Drayton Hall is 12 miles from Charlton. You can see the front and back door ares open to allow the breeze to blow through. The house took 4 years to build. 1738-1742, by 23 year old John Drayton. In it's prime there were 38 out buildings as well. John was born on Magnolia Plantation just down the road. It's gardens are open to visit. Drayton Hall had very little color as far as it's gardens. They plantings were mostly greenery. You can see the carriage mound in front of the house still.
It survived the Revolutionary War and the Civil War. The second by being draped in black sash declaring there was yellow fever in the house.
The house has never had electricity, plumbing, or any form of heat other than the fireplaces. The air conditioning was open doors and windows. The family used the house into the late 1960s for a "Coming Out" party and for "camping" as they called it, since there were no conveniences. It took tremendous up keep and was falling into disrepair when an offer came in to buy it. The buyer wanted to turn it into a club house and put a golf course on the property. The owners at that time were elderly brothers and decided to give it instead to the Historic Preservation Society, in 1974, for safe keeping. They didn't want to see their family's home commercialized.
The home was built by free and slave labor. The bricks were probably made on site. The pattern of laying them, long and short, was a show of wealth. There is little public information available. The family still holds on to diaries and documents.
We enter into the great hall. The paint is from about 1885.
(Terry with his yellow arms) This is the 3rd ceiling the great hall has had in it's life. It dates to the mid 1880's as well. Directly above it is the ballroom. That could explain why the plaster cracked. Tours are not allowed in the ballroom nor did they even show it to us. Darn!
The mantle from the fireplace in the Meeting Room, was stolen in the 1970s. It shows the brick and just between that and the blue is a faint mustard yellow... that was the original color of the home.
Looking at the house, this room is to the left of the great hall and to the right was a room used as a library.
The second remaining plaster ceiling.
In Georgian architecture, balance is required. This was a false door that was always bricked. The door was either stolen, or possibly used as a stretcher and not returned.
Hidden stairway in the library. Very narrow and very steep. I cannot imagine the ladies in long skirts going up and down it carrying stuff, no doubt.. Of course we are talking about slaves, not the owners.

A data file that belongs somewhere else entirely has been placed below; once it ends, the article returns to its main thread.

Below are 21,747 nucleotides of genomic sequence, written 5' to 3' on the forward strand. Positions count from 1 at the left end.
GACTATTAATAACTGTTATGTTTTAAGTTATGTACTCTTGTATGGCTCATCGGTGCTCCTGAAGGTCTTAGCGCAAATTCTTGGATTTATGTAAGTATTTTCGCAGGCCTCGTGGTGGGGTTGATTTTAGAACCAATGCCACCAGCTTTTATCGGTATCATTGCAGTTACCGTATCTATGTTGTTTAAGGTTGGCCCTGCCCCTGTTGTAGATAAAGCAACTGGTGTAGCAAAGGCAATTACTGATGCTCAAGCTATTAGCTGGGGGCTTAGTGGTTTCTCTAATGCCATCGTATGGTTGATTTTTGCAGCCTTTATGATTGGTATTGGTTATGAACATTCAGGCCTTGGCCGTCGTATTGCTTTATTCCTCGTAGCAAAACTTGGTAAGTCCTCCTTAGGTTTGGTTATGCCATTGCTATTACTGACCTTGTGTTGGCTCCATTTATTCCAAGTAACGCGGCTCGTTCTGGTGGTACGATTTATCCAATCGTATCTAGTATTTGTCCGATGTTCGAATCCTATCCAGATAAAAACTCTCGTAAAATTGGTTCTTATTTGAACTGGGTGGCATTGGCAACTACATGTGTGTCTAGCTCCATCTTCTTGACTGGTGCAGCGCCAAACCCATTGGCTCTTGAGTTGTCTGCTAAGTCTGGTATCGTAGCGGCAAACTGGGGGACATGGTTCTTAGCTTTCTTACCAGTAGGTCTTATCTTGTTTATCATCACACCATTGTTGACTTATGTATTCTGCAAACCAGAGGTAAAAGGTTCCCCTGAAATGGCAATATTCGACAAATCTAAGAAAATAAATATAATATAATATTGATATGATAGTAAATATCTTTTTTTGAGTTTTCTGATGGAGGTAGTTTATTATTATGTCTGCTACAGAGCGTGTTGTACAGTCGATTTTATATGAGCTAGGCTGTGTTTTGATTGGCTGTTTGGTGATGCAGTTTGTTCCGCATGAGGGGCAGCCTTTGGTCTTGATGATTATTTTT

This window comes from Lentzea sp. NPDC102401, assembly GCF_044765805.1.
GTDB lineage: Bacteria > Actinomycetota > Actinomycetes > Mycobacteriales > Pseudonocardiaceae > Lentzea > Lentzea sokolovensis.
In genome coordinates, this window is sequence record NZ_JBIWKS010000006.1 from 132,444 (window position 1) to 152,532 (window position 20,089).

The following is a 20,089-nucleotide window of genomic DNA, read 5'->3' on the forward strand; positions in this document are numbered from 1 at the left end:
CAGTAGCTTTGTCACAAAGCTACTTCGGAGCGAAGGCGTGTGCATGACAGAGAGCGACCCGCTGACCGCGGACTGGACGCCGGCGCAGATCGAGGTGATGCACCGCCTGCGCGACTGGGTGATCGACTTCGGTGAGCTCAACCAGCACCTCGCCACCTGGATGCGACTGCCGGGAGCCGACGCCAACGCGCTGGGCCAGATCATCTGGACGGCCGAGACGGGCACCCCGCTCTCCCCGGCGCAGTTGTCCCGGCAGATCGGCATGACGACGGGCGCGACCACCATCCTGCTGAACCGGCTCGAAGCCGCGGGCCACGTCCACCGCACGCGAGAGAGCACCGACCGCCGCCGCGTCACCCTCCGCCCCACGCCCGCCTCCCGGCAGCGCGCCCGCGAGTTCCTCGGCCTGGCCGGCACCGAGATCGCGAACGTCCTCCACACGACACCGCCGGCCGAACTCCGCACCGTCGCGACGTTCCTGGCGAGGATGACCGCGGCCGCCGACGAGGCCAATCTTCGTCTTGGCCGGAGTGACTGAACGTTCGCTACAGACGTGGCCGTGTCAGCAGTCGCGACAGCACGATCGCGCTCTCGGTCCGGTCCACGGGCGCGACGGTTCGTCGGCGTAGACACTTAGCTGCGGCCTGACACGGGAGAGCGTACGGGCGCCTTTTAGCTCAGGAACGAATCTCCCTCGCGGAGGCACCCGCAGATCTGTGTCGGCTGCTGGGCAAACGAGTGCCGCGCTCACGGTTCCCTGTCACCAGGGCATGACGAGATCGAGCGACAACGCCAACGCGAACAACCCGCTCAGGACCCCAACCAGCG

The River Entry to the home featured this elaborate staircase with right and left stairs. When it was first built, red paint pigment was expensive. So, of course, these rails were painted red to feature the wealth.... of that 23 year old John Drayton. I'm thinking that the 1700's 23 year old was equal to our 30 something year old.
All of the rooms had those beautiful fireplaces. They all shared remients of the same paint.
But not all had this balcony and this view. (This bedroom was the only one we saw, so I really don't know what the river side had. But I'll take this one anyway.) In an attempt to keep the rooms as cool as possible, the second floor ceilings were 14 feet high as well as the lower level.
Back down the stairs we went, passing the entry door. Does anyone remember the movie "The Others" with Nicole Kidman? She carried a ring of huge keys attached to her waist. This key had to be a big one too.
Outside entry into the basement area. There were 3, I believe other rooms to hold supplies. The other end of this space held a huge fireplace, so some cooking was done down here in it's later years.
Recently, in the last couple of decades, a painting of the original home was discovered that showed 2 buildings to the north and south of the land side of the home, connected by colonnades. The footings are still visible today. One had a fireplace so it may have been a kitchen, as that was the safest place to build one. To me, that also shows, the river side of the house was the entry ( like houses on the lake or ocean today) and the carriage side was the back.
I have said many times that I am a history lover. It gives me goosebumps to walk the floors and touch the railings that people from generations ago touched. I can picture the long skirts of the ladies and see the buttoned up vests and waistcoats of the gentlemen. I know there were slaves struggling to work and live as well. As the centuries came forward, it was always hot and humid for most of the year. The women dragged those long skirts out to the outhouses. (which was connected to the Ashley River by brick tiles, so that when the tide came in and went out again, it cleared out the "debris") Real people lived here. I got just a peak at them. I hope you did too.